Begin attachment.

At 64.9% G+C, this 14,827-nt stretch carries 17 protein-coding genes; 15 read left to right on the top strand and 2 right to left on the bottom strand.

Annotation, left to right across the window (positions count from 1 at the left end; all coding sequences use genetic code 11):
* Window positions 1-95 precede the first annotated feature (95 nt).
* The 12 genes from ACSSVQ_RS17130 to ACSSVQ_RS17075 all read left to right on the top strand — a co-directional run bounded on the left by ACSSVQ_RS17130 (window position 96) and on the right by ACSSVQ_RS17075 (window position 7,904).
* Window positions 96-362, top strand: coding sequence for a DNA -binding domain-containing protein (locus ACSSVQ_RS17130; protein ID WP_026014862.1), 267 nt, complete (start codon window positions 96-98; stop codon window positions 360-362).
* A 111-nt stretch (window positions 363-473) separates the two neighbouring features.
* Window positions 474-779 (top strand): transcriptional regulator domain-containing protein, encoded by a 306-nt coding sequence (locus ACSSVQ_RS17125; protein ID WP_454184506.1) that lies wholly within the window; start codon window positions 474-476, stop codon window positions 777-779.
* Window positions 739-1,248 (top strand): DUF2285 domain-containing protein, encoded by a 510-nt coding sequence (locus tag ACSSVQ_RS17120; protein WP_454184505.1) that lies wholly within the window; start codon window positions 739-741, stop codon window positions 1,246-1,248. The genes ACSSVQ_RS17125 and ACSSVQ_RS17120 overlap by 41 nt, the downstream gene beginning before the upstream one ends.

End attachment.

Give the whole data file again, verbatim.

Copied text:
At 64.9% G+C, this 14,827-nt stretch carries 17 protein-coding genes; 15 read left to right on the top strand and 2 right to left on the bottom strand.

Annotation, left to right across the window (positions count from 1 at the left end; all coding sequences use genetic code 11):
* Window positions 1-95 precede the first annotated feature (95 nt).
* The 12 genes from ACSSVQ_RS17130 to ACSSVQ_RS17075 all read left to right on the top strand — a co-directional run bounded on the left by ACSSVQ_RS17130 (window position 96) and on the right by ACSSVQ_RS17075 (window position 7,904).
* Window positions 96-362, top strand: coding sequence for a DNA -binding domain-containing protein (locus ACSSVQ_RS17130; protein ID WP_026014862.1), 267 nt, complete (start codon window positions 96-98; stop codon window positions 360-362).
* A 111-nt stretch (window positions 363-473) separates the two neighbouring features.
* Window positions 474-779 (top strand): transcriptional regulator domain-containing protein, encoded by a 306-nt coding sequence (locus ACSSVQ_RS17125; protein ID WP_454184506.1) that lies wholly within the window; start codon window positions 474-476, stop codon window positions 777-779.
* Window positions 739-1,248 (top strand): DUF2285 domain-containing protein, encoded by a 510-nt coding sequence (locus tag ACSSVQ_RS17120; protein WP_454184505.1) that lies wholly within the window; start codon window positions 739-741, stop codon window positions 1,246-1,248. The genes ACSSVQ_RS17125 and ACSSVQ_RS17120 overlap by 41 nt, the downstream gene beginning before the upstream one ends.